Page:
Going Broke by Degree: Why College Costs Too Much (Hardcover)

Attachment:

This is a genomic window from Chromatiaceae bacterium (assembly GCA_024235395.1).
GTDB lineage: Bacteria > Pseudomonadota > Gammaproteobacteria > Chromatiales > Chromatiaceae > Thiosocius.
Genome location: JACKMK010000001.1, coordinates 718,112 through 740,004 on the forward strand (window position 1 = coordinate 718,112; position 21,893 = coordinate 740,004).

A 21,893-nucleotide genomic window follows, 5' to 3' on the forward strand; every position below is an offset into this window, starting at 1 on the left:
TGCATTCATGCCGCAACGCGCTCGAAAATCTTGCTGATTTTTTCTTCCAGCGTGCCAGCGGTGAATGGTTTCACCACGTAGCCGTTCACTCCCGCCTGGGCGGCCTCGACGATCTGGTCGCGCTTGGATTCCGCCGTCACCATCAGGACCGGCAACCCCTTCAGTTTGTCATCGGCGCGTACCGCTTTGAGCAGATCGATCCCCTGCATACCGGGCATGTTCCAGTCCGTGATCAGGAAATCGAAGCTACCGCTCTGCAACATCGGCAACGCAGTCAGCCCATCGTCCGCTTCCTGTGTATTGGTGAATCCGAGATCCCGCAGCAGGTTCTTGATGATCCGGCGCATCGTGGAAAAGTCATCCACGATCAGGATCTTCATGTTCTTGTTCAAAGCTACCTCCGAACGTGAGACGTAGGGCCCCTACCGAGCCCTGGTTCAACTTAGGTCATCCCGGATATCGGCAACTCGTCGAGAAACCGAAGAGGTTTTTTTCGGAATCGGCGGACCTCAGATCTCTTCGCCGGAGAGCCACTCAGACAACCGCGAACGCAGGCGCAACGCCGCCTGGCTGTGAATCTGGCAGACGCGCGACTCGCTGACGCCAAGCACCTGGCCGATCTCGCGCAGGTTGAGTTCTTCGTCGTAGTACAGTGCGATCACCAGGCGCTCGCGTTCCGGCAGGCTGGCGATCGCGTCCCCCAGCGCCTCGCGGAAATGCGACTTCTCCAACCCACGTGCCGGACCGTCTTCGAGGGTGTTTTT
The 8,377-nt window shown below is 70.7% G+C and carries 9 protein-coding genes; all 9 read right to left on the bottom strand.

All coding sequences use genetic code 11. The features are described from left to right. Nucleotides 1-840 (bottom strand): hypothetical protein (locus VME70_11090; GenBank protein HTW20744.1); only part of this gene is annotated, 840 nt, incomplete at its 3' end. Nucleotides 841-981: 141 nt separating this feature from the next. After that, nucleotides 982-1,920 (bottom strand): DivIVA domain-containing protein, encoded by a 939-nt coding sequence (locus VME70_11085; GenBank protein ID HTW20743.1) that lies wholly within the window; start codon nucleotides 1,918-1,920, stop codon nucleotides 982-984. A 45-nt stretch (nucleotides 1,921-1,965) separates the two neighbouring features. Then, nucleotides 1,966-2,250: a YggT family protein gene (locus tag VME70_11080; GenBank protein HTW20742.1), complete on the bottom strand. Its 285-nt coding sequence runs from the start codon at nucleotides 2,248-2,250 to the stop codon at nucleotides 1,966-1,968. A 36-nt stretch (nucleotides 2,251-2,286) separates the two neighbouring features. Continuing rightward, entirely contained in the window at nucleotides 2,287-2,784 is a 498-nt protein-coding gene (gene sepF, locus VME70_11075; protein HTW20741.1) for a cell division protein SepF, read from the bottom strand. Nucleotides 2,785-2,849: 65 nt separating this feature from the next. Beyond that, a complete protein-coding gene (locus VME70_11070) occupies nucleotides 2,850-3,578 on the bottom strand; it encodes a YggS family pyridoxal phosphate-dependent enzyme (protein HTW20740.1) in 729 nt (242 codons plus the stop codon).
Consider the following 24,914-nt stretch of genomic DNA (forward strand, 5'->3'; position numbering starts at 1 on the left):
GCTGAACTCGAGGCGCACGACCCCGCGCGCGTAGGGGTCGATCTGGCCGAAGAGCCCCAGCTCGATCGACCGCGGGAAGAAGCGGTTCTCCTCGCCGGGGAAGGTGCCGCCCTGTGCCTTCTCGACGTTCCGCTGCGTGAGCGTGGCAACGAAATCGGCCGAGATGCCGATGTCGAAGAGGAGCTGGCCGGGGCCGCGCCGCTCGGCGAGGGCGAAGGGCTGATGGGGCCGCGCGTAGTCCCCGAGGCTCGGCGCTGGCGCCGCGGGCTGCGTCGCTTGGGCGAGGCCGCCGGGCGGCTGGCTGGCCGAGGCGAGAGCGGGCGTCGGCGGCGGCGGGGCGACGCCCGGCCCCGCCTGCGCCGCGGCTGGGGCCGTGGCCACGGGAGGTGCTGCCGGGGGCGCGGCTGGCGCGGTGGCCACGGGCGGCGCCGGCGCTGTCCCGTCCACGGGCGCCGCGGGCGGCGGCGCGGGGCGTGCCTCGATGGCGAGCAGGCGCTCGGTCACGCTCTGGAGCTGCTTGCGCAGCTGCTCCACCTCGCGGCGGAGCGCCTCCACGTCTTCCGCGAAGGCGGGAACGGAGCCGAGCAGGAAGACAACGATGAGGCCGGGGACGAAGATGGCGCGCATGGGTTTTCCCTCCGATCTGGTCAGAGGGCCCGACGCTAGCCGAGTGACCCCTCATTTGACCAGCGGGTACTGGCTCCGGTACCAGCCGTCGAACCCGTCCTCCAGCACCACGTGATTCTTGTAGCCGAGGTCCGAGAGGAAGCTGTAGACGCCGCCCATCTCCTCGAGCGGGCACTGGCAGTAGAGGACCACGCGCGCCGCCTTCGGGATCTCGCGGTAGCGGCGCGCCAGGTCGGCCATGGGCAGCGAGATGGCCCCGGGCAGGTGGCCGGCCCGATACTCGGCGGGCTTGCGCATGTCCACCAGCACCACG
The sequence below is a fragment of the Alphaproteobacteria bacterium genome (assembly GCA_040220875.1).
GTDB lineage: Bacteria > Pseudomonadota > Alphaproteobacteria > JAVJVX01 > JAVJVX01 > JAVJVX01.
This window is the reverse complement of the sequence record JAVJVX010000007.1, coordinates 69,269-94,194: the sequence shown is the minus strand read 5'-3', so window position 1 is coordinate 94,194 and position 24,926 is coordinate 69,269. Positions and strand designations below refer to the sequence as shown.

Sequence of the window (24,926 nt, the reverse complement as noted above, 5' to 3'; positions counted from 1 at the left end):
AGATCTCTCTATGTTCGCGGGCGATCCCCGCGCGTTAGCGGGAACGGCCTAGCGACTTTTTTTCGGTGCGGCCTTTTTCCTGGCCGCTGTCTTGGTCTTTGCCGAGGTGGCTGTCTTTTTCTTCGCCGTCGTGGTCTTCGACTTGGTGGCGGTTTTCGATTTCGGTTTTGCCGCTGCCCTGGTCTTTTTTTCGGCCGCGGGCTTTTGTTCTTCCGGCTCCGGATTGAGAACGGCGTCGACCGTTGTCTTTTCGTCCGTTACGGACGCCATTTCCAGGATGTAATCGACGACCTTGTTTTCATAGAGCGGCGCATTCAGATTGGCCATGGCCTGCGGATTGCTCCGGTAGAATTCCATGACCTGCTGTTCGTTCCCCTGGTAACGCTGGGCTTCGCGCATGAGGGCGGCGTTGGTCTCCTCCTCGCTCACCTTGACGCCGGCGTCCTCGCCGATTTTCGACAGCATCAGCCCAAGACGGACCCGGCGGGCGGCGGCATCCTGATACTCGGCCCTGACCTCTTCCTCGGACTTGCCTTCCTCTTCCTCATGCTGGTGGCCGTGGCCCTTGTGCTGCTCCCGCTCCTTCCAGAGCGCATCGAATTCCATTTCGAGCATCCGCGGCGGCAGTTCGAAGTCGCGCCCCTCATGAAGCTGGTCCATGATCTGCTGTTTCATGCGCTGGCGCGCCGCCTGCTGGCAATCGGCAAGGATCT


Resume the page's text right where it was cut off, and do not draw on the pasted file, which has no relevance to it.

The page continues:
American universities are facing a crisis of growing magnitude. Sharply rising tuition fees have led to a rising chorus of complaints - and serious questions about the future of higher education in this country. Are tuition increases that rapidly outpace the rate of inflation pushing higher education out of reach for more and more people? Is this cost explosion a recent phenomenon? What are we getting in return for these higher tuition fees? In Going Broke by Degree, economist Richard Kent Vedder explains why costs are rising so fast and what can be done about it. He compares the underlying causes for the higher education's cost problem to that of the health care crisis. Third parties, especially governments, pay a large share of the bills for university education. The ordinary constraints on raising prices in a competitive, for-profit market environment are weak in the higher education market. The adverse consequences of inefficiency are largely absent. have become bloated. Faculties and staff have seen their compensation rising sharply in modern times. New technology is not used aggressively to reduce labor costs. Universities aggressively seek payments beyond the amount needed to provide goods and services. Price discrimination in the form of scholarships has facilitated the cost explosion as well. Vedder demonstrates that even so-called noneconomic issues - grade inflation, affirmative action problems, declining free discourse, political correctness, and the corruption of intercollegiate athletics - have a strong economic base. Vedder notes indications that changes are on the horizon. Already, non-traditional alternatives - such as for-profit universities, computer-based distance learning, and non-university certification of skills - provide some of the same essential services as universities. As universities become more tuition-driven, many of their inefficiencies will be squeezed out of the system as they struggle to survive. tenure, increasing teaching loads, paring administrative staffs, slashing costly low-enrollment programs, increasing distance learning, addressing high student attrition rates, contracting out more services, cutting costly noneducational programs of dubious worth, and altering affirmative action. Vedder suggests even more dramatic and fundamental changes, including moving to a student-based funding model (voucherization) and even privatization of state universities.